Tender Is the Night focuses on a husband and wife who seems like a dazzling duo at the outset. They’re wealthy, flit between European countries, and throw fun parties. And then the backstory comes forth and things start unraveling. There’s betrayal, mental illness, alcoholism. Money doesn’t guard against any of that. I wasn’t surprised to learn that most of the characters were based on real people in Fitzgerald’s life. This reads as a personal story.

Wuthering Heights is the classic tale of childhood love gone wrong because the boy is poor and has no means. Cathy asks Heathcliff to go make something of himself…that doesn’t happen right away and then there is some serious miscommunication. So she marries another man who is well-to-do. The heartbreak that ensues! I will say no more.

I’m checking off two more birthday list items this weekend so until tomorrow…

Finding a Long-Lost Relative* by Way of a Hamster


I worked in a Wegmans bakery department throughout high school and college. One day, a coworker proclaimed that I laughed like a hamster. And a nickname was born.

I don’t remember the details, but my coworkers gifted me with an actual hamster after I had given notice. I couldn’t care for the hamster for very long…I’m assuming because of my impending move to London. A friend of mine took him/her in. Tragically, the little critter escaped from his/her cage and ended up crawling into the oven through a hole in the wall. End of hamster.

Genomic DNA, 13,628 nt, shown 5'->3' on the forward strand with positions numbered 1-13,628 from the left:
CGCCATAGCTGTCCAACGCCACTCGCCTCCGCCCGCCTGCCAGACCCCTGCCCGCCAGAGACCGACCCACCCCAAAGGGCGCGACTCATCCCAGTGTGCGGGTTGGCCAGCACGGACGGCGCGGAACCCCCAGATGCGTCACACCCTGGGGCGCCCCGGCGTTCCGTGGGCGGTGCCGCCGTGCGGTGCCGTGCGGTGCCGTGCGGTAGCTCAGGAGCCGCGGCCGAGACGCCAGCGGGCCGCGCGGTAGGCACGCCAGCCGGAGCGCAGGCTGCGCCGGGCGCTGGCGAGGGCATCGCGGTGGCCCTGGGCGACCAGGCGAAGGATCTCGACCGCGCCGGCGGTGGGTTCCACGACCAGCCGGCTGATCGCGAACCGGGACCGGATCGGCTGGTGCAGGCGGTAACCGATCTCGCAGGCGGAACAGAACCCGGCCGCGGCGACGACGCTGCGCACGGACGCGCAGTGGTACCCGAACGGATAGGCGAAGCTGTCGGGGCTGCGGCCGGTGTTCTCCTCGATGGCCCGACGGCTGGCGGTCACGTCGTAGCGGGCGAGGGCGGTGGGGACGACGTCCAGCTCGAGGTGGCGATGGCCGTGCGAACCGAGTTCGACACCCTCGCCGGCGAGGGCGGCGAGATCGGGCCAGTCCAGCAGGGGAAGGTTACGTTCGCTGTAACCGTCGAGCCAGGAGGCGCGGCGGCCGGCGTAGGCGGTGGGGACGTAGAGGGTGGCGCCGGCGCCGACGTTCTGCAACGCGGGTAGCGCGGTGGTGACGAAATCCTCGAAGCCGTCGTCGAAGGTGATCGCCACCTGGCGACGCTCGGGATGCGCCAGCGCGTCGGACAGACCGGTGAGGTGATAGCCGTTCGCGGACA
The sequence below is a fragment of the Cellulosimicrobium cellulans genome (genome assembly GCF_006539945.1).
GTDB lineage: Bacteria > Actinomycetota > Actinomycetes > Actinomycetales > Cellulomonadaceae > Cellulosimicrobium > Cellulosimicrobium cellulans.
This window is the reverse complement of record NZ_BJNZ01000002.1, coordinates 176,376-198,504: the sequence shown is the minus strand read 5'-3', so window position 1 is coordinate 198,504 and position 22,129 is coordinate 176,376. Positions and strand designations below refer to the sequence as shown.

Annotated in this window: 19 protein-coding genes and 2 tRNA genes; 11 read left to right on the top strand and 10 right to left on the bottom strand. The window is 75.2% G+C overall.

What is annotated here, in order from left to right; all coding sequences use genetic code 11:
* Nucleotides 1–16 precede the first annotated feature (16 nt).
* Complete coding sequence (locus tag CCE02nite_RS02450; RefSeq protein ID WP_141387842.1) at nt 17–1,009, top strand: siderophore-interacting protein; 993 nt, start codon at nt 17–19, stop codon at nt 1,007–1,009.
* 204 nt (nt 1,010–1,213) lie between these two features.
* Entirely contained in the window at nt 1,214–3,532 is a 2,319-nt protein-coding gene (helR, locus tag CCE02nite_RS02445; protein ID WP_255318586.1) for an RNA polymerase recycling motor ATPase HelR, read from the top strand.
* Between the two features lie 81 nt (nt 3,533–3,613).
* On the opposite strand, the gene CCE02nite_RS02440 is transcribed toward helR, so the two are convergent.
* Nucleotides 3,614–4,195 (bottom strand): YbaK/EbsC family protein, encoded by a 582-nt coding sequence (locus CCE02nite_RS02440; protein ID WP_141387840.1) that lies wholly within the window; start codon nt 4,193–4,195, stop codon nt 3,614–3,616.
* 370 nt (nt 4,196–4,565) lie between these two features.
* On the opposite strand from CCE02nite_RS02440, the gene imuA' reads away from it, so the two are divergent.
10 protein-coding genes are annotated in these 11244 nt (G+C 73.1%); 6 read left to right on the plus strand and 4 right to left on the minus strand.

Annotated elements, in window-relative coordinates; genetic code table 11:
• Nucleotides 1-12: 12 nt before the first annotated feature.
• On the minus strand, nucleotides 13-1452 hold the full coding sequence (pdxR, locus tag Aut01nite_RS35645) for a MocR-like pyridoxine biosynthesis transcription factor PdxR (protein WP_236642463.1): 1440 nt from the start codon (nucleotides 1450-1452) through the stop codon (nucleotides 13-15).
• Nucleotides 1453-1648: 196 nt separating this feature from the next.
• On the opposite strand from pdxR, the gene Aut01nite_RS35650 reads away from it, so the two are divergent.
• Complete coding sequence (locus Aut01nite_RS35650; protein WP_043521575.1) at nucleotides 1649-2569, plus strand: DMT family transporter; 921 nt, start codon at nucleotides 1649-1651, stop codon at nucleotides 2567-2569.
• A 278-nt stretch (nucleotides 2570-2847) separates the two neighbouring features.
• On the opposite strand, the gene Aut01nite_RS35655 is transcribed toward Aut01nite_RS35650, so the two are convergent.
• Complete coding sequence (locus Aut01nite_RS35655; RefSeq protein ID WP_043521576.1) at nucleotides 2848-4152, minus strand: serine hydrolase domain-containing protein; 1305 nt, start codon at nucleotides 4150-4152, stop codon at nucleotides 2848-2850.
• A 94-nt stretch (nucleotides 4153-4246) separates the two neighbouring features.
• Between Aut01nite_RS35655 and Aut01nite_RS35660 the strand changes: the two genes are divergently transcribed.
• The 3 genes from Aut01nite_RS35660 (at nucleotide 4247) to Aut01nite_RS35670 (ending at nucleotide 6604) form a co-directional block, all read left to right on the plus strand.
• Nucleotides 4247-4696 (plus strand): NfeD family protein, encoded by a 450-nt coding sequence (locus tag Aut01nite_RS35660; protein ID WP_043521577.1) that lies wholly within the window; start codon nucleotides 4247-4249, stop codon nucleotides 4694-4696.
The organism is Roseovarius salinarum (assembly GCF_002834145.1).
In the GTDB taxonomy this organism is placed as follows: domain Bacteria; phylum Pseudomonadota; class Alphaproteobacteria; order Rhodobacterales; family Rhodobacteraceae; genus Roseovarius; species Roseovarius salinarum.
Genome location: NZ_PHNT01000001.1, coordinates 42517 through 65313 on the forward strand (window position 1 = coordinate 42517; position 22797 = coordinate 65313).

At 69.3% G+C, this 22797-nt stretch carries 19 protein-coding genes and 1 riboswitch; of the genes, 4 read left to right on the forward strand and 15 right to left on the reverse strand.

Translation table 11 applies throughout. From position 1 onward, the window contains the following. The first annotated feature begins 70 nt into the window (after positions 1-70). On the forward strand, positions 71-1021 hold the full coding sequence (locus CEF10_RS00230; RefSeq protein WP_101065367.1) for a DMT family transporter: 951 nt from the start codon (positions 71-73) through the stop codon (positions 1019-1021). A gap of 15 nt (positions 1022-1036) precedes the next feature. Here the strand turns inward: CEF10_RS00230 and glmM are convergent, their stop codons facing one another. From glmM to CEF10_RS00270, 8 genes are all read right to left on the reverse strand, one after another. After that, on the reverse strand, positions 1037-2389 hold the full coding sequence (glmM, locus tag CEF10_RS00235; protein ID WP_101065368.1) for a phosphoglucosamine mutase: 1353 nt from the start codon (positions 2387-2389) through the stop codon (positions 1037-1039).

Present Day

The other day, a friend pointed me to a YouTube video of Phat Daddy Mac Dancing Hamster. As the clip ended, I noticed a link to a video called “The Story of My Hamster” on the page. “I had a hamster once,” I thought, as I clicked on the video.

OK. Right away I learn that the storyteller is (1) English and (2) we share a last name. So we’re obviously related. And (3) he is HYSTERICAL.

Dan Howell. I immediately subscribed to his YouTube channel and have been watching his videos off and on since I discovered him. He has a pal named Phil who is a riot as well. They are releasing a book this year and going on tour. Come to Boston, lads!


* not a fact